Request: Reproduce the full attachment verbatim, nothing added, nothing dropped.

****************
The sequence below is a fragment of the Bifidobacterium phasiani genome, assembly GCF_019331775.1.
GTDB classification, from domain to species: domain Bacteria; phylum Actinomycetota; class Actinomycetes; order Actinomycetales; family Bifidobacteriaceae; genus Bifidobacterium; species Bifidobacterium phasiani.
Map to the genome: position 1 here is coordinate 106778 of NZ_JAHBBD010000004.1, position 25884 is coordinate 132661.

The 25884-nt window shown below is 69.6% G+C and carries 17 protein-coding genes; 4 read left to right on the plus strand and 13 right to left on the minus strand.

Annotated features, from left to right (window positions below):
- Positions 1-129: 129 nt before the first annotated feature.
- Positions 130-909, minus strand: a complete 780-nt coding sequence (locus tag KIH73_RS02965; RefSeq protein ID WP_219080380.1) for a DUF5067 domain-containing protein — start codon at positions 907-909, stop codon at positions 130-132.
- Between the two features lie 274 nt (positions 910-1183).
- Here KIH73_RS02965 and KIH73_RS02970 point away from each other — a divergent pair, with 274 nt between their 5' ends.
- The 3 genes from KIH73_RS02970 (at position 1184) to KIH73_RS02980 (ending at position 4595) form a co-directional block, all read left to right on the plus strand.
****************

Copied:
The sequence below is a fragment of the Bifidobacterium phasiani genome, assembly GCF_019331775.1.
GTDB classification, from domain to species: domain Bacteria; phylum Actinomycetota; class Actinomycetes; order Actinomycetales; family Bifidobacteriaceae; genus Bifidobacterium; species Bifidobacterium phasiani.
Map to the genome: position 1 here is coordinate 106778 of NZ_JAHBBD010000004.1, position 25884 is coordinate 132661.

The 25884-nt window shown below is 69.6% G+C and carries 17 protein-coding genes; 4 read left to right on the plus strand and 13 right to left on the minus strand.

Annotated features, from left to right (window positions below):
- Positions 1-129: 129 nt before the first annotated feature.
- Positions 130-909, minus strand: a complete 780-nt coding sequence (locus tag KIH73_RS02965; RefSeq protein ID WP_219080380.1) for a DUF5067 domain-containing protein — start codon at positions 907-909, stop codon at positions 130-132.
- Between the two features lie 274 nt (positions 910-1183).
- Here KIH73_RS02965 and KIH73_RS02970 point away from each other — a divergent pair, with 274 nt between their 5' ends.
- The 3 genes from KIH73_RS02970 (at position 1184) to KIH73_RS02980 (ending at position 4595) form a co-directional block, all read left to right on the plus strand.